CAMBRIDGE, Mass. — VICTIMS often absorb the shame that should belong to the perpetrators. For most of her 62 years, Sarah Collins Rudolph has confronted that misplaced emotion every time she looks in the mirror at a glass substitute for the eye she lost 50 years ago today, when members of the Ku Klux Klan bombed the 16th Street Baptist Church in Birmingham, Ala. The same ambulance (colored) that took young Sarah to the hospital subsequently transported the corpse of her 14-year-old sister, Addie Mae Collins, who perished along with three other girls. The morning’s Sunday school lesson was on “The Love That Forgives.”
This anniversary year could have been an opportunity for Birmingham to practice some rigorous truth and painful reconciliation. It has ended up being a balkanized, largely ceremonial affair. The city’s Empowerment Week, an underpublicized festival of imported panelists and celebrities concluding today, exemplified the crux of the mission’s flaw: why is it so difficult to extend the notion of empowerment to include the powerless? We are more comfortable devoting civic resources to media events and monuments, like the life-size sculpture of the girls unveiled in Birmingham this week, than addressing the persistent casualties of the history being commemorated.
The sometimes impressive anniversary tributes stand in contrast to how little glory the bombing victims themselves caught over the years. Carole Robertson’s first name was misspelled on a marker at the church. Addie’s remains went missing from her grave. So when Congress awarded the girls its highest civilian honor, the Congressional Gold Medal, earlier this year, it was something of a shock that Ms. Rudolph responded, no thanks.
“I’m letting the world know, my sister didn’t die for freedom,” she told the press. “My sister died because they put a bomb in that church and they murdered her.” Declining to attend President Obama’s signing of the resolution in May, she stated her preference for compensation “in the millions.”
Ms. Rudolph did end up going to the formal medal ceremony at the Capitol on Tuesday. “What changed my mind is that I love my sister,” she explained to me. “She can’t talk for herself, but I can.” Also among the guests was the elderly father of another honoree, Denise McNair: Chris McNair, a once popular politician imprisoned on public corruption charges, had just been freed under new Justice Department guidelines for “compassionate release.” The Congressional leaders’ bipartisan homage to “the four little girls” could not overcome the unintentional theme of this anniversary year: half a century after the prime of the civil rights movement, why does so much of its promise remain unfulfilled, the sacrifice unrequited? The recent 50th anniversary celebrations of the March on Washington were mocked by the Supreme Court’s evisceration of the Voting Rights Act and the violent death of yet another black innocent, Trayvon Martin.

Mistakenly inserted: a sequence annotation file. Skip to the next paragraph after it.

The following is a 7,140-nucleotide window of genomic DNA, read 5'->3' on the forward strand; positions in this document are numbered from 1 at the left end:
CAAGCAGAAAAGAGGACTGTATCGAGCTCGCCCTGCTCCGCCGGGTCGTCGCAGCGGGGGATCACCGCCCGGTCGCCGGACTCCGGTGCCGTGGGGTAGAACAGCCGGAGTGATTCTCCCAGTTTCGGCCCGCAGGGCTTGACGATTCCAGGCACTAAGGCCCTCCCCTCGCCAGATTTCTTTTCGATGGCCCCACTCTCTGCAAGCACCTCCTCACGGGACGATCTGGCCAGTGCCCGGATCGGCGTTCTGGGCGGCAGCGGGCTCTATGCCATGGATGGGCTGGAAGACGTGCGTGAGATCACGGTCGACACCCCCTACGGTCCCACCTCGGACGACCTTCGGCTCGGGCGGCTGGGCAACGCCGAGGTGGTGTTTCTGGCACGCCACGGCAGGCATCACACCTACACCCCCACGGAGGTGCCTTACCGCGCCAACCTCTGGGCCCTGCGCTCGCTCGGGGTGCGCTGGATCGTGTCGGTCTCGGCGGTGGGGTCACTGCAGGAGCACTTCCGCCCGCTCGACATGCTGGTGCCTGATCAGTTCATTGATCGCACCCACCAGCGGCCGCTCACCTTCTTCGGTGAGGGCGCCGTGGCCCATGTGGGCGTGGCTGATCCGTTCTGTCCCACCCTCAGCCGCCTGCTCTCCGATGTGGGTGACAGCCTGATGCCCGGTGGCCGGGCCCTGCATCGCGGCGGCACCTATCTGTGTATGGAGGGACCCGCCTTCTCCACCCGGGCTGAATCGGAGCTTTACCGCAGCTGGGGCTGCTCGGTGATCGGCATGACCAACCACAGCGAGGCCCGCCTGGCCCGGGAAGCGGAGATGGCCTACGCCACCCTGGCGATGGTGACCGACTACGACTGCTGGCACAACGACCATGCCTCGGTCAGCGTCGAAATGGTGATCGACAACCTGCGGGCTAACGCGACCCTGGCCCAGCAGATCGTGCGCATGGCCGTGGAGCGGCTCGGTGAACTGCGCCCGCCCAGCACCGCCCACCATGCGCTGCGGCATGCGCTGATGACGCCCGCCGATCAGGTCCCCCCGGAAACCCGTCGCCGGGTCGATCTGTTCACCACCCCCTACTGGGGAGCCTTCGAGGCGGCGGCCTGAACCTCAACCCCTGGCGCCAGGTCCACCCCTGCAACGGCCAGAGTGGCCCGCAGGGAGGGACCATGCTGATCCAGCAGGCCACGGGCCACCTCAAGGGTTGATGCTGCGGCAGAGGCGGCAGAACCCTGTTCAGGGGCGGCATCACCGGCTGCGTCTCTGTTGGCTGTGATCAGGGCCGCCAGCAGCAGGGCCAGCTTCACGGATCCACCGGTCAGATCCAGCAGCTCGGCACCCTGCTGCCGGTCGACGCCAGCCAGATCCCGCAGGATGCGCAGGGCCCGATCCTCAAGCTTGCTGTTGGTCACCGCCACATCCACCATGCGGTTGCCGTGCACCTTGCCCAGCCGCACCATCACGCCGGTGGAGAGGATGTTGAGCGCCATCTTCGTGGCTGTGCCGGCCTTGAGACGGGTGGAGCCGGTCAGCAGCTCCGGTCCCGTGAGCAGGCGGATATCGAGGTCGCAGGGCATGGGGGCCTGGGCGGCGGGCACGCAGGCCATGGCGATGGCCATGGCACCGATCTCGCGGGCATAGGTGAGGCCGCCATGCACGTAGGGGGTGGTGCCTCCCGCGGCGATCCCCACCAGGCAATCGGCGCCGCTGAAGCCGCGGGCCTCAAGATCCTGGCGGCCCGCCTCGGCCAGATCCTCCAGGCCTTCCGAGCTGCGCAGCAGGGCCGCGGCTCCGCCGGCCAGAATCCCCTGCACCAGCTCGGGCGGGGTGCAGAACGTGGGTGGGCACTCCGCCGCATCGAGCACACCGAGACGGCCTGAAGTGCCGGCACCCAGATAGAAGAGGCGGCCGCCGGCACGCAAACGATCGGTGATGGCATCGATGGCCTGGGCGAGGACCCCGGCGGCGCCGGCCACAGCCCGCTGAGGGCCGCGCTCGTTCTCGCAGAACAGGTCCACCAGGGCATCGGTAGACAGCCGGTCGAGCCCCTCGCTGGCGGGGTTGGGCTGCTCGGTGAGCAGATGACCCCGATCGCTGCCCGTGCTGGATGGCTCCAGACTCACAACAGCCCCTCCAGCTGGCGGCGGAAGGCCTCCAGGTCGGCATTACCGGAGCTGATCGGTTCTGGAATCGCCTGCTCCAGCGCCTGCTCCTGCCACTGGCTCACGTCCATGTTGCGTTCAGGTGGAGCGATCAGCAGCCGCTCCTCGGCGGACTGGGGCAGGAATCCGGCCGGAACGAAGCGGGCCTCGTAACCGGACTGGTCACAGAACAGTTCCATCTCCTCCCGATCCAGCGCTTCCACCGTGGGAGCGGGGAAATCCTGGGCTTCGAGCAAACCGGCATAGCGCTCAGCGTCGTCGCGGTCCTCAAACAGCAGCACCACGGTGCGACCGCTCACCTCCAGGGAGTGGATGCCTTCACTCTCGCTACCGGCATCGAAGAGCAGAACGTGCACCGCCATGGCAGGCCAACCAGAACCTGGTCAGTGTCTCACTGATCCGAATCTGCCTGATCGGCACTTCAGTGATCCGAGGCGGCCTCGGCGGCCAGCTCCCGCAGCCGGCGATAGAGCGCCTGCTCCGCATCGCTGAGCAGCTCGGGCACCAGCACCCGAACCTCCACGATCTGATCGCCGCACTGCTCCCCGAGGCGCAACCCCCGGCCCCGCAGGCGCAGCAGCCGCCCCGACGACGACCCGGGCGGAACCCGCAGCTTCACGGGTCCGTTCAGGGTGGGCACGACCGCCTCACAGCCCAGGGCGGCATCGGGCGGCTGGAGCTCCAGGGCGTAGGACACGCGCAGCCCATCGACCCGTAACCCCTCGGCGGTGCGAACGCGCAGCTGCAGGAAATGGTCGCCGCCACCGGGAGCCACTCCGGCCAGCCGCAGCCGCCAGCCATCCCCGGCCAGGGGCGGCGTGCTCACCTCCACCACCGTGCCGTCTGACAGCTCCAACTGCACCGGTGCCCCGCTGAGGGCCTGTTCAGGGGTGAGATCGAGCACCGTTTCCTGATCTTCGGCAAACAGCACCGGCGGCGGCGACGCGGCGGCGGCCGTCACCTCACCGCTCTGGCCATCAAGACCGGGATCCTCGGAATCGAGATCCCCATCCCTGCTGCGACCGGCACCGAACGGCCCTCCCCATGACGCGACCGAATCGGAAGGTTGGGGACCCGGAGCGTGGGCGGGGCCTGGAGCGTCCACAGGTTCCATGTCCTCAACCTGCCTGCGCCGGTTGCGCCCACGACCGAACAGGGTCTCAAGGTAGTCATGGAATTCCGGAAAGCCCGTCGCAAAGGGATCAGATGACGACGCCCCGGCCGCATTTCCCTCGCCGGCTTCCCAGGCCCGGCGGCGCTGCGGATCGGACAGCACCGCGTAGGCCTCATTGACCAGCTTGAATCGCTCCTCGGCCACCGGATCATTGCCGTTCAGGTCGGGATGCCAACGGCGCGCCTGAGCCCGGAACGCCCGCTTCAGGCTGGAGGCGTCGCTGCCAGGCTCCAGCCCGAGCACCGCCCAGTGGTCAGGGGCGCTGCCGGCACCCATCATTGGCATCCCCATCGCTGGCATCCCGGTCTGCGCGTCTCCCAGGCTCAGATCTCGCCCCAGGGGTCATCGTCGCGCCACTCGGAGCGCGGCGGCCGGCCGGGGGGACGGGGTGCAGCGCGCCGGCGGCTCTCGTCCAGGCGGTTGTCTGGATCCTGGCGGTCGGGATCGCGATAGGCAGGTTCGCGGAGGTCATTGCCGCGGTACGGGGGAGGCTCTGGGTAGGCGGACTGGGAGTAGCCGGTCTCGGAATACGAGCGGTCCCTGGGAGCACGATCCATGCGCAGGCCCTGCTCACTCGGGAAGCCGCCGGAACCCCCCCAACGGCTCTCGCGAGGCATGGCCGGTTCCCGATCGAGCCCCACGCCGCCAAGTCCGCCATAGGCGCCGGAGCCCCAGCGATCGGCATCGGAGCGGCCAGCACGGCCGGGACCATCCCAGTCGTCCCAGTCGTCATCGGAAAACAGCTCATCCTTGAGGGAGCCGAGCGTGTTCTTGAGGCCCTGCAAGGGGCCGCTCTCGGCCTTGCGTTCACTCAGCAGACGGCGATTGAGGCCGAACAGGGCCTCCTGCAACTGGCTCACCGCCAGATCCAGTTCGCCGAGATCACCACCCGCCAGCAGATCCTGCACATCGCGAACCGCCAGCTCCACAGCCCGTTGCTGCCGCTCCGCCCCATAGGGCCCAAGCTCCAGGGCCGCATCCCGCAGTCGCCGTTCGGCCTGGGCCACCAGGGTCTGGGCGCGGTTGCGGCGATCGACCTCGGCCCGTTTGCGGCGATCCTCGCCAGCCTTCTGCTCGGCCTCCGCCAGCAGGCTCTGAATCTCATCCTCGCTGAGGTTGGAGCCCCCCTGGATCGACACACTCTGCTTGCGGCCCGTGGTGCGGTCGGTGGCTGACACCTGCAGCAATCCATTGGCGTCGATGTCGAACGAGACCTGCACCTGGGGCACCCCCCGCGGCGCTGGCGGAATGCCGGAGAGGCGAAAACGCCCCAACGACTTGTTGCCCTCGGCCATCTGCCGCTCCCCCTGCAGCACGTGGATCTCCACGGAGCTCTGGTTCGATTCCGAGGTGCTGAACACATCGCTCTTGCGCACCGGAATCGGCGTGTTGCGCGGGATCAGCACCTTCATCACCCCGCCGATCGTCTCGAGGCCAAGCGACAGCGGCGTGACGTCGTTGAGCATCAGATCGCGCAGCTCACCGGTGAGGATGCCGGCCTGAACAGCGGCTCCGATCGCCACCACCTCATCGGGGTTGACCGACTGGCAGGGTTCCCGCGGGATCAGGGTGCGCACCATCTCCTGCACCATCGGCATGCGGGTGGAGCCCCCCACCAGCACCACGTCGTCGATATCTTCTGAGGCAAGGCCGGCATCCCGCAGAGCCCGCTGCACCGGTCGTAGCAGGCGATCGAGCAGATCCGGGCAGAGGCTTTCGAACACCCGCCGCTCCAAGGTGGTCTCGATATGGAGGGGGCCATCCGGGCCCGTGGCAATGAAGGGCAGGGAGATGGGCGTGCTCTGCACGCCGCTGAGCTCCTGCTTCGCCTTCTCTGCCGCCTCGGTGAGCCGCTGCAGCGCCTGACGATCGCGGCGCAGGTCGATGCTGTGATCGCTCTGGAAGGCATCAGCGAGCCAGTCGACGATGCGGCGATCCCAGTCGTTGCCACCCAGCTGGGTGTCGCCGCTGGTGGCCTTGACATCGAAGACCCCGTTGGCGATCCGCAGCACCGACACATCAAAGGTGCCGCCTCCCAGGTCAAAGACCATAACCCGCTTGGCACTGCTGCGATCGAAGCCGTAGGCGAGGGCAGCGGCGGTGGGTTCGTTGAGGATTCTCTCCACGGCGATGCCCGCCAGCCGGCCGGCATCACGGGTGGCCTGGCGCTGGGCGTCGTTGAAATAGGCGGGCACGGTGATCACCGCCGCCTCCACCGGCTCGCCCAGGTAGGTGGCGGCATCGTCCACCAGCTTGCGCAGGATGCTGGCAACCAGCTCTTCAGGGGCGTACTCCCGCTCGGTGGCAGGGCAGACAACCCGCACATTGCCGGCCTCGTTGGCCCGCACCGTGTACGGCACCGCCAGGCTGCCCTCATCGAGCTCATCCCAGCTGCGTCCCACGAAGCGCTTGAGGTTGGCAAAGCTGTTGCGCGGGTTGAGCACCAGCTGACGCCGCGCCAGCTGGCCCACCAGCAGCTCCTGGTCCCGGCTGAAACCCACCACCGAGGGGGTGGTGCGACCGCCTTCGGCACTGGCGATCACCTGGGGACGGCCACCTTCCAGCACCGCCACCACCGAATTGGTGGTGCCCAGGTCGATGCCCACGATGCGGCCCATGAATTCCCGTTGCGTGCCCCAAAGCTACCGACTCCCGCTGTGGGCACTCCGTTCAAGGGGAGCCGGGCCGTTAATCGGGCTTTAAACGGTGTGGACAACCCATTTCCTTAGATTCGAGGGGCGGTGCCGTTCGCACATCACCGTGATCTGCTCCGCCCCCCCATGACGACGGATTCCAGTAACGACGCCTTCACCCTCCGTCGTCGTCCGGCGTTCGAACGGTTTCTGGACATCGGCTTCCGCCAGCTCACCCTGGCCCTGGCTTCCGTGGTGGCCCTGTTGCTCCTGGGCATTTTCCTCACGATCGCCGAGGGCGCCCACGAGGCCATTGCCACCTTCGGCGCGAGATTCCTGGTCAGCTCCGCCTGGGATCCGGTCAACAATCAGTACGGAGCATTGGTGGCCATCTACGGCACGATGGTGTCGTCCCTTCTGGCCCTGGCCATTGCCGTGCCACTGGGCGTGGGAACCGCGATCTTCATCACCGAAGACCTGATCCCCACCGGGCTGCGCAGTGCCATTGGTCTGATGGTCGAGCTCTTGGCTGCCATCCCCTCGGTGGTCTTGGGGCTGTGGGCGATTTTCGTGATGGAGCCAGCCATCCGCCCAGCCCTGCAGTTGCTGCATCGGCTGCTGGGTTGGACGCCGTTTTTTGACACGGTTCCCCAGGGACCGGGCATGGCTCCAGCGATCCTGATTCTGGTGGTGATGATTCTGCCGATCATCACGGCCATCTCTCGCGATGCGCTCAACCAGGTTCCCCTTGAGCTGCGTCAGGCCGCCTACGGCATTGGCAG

We are understandably drawn to cheaper correctives: posthumous pardons for the Scottsboro Boys in Alabama; plaques at the Birmingham city hall dedicated, in August, to Virgil Ware and Johnny Robinson, two other black children killed by whites on Sept. 15, 1963. If the structural changes achieved by these symbolic gestures are roughly none, their appeal is that they also cost nothing. To wit: the Congressional resolutions conferring the medal last spring passed unanimously.
Modern-day Americans seem loath to do the right thing unless it’s also the smart thing — even “compassionate release” has to be touted for its cost-saving virtues. Birmingham’s black-majority city government knew it had to sell the yearlong commemoration of 1963 as a big economic boon and named a co-chairwoman highly palatable to the business establishment, the native daughter Condoleezza Rice.
Likewise, when I spoke to the Birmingham Rotary Club a couple of years ago, I strategically stressed the practical benefits of a proposal I had been advocating: a fund that would offer a tangible “I’m sorry” to sufferers like Ms. Rudolph. Reminding the city elite of the relentless question they would be facing in 2013 — “How has Birmingham changed?” — I suggested that nothing would convince the world that they “got it” like cash.
As the Harvard law professor Charles J. Ogletree has written, even the most hostile critics of reparations for slavery raise little objection to payments for specific Jim Crow injustices — that is, “to identifiable victims where there is an identifiable harm,” as in the Tulsa race riot of 1921, for which the Oklahoma Legislature made limited restitution in 2001.
But despite the Birmingham Rotarians’ gratifying openness to a fund for victims (as well as heroes), follow-up discussions bogged down on how to define “eligibility.” My black advisers’ reservations reflected the continued friction between the activists who “shook the apple tree,” in the phrase of one civil rights leader, and those who stood on the sidelines and subsequently picked up the apples.
And the whites seemed to sense that our civic institutions were so criminally compromised by segregation as to render the eligibles virtually endless.